Advocates of acid-base measurement argue that our diets have dramatic effects on our health, and that by measuring our urine, taking supplements, and changing our diet, we can avoid or eliminate most diseases. They way it’s described, when we eat “acid-forming” products like meats and cheese, our bodies turn “acidic” and illness results. To compensate for this acidity, we leach calcium from our bones. If we continue to maintain a diet high in protein and “acid forming” foods, our bodies will shed calcium and we can end up with osteoporosis, and other chronic diseases. “Too much acidity in your system can cause everything from blemishes to back pain to diseases like breast cancer,” says the Shoppers Drug Mart magazine, Glow. The solution to reducing acidity? Drinking alkaline water, cutting back on protein consumption, eating lots of fruits and vegetables, and taking supplements like Greens+ and coral calcium. Advocates call this an “alkaline” diet. And to measure whether we’re doing enough, we should test the acidity of our urine (or saliva) using pH test strips that tell us how much acid is being excreted. If, on balance, our urine isn’t acidic, then we’re doing things right. On an alkaline diet, according to proponents, we can lose weight, stop cancer, absorb vitamins, and have beautiful skin. Sounds incredible.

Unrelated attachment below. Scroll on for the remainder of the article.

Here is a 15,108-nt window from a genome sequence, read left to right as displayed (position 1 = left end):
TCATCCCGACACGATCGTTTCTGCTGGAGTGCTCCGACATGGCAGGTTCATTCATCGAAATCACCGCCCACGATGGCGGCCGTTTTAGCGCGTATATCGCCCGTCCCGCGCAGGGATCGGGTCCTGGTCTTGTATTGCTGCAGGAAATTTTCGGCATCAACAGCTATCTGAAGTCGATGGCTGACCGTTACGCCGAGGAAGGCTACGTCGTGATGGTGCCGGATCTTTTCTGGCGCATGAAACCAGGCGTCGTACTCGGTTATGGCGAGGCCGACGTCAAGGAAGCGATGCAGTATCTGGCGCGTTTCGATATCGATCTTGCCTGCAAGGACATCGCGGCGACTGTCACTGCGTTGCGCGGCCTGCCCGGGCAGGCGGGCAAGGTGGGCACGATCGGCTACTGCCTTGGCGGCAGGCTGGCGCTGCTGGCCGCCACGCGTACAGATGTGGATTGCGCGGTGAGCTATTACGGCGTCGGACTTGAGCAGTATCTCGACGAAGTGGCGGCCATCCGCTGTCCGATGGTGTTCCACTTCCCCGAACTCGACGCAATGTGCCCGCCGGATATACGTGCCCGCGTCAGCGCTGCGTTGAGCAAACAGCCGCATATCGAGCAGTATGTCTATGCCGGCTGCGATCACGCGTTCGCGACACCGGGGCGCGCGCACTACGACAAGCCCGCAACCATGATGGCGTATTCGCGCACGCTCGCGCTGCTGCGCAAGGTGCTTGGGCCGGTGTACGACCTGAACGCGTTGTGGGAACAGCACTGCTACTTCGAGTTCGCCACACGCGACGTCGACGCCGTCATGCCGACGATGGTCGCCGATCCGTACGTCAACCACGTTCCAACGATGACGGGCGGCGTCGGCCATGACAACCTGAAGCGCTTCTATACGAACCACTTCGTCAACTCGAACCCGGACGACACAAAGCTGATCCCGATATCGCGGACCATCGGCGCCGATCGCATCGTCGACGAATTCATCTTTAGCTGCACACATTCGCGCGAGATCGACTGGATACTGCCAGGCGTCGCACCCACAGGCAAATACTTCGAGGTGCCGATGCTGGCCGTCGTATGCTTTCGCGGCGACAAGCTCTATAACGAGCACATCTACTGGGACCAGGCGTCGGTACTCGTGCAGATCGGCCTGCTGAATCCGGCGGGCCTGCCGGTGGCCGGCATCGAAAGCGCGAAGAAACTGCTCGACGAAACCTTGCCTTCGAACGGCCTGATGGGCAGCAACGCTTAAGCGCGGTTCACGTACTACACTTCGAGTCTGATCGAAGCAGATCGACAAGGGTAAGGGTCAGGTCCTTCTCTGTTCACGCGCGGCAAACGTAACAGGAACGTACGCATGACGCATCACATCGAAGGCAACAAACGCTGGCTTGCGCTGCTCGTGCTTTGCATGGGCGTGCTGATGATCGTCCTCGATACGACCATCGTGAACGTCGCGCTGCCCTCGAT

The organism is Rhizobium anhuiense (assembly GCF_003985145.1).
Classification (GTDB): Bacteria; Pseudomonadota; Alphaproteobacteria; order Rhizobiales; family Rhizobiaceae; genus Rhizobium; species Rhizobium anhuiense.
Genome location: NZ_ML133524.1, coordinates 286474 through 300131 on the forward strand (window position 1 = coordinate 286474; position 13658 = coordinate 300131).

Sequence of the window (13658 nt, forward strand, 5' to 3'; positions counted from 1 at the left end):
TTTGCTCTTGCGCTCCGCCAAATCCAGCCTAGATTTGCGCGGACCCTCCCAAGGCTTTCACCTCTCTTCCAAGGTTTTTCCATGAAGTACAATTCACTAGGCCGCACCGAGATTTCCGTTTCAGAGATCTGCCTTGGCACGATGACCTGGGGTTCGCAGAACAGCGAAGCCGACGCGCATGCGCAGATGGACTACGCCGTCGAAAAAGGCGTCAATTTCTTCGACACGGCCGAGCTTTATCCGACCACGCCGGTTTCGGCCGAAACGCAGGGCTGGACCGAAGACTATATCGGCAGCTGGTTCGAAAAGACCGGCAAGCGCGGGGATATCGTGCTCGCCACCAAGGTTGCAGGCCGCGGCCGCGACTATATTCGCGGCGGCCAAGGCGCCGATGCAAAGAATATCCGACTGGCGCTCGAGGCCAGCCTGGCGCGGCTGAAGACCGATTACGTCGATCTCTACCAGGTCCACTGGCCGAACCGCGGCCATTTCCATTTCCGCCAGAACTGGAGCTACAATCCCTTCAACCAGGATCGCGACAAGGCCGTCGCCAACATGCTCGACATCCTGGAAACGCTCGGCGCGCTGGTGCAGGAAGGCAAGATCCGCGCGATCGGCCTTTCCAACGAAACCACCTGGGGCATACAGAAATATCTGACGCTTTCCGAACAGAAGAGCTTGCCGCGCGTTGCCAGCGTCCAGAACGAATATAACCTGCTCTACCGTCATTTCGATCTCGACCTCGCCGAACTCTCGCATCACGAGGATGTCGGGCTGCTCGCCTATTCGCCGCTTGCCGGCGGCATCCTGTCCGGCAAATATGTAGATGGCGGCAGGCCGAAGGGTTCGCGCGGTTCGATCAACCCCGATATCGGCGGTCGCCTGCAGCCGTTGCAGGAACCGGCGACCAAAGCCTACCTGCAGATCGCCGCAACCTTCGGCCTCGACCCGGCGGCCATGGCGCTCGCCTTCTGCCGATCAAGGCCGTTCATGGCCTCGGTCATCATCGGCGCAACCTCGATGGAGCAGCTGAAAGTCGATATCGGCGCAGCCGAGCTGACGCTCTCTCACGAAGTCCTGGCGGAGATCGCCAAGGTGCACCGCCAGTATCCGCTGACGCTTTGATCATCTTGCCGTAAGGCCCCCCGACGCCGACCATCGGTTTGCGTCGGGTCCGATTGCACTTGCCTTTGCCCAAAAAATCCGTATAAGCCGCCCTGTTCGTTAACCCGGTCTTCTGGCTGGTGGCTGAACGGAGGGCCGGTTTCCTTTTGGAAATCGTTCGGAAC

Let’s take a look at the science behind the premise:
What is pH and acid balance? The pH scale is a measure of the acidity of a liquid. A pH of 7 is neutral. Anything lower is called acidic, anything higher is basic, or alkaline. The pH is a logarithmic scale – that is, a difference of 1 pH is a 10x difference.
Our blood’s pH is 7.4 – slightly alkaline or basic. Enzymes that facilitate chemical reactions in the cells work only in a narrow range of pH. Any significant change (below about 7 or over 7.7) means almost certain death. A series of buffers and compensation mechanisms keep the pH in our blood from moving far from 7.4. Because the blood circulates throughout the body constantly, it can compensate any changes in pH in any of our organs (e.g., our muscles during intense exercise). Carbon dioxide (CO2) is the most prevalent acid in our body, and is a product of cellular activity. The blood carries CO2 away and eliminates it in the lungs. The lungs actually provide the biggest source of acid elimination in our body. Our kidneys provide a secondary protection of the pH, eliminating acid in the urine (but much more slowly than the lungs).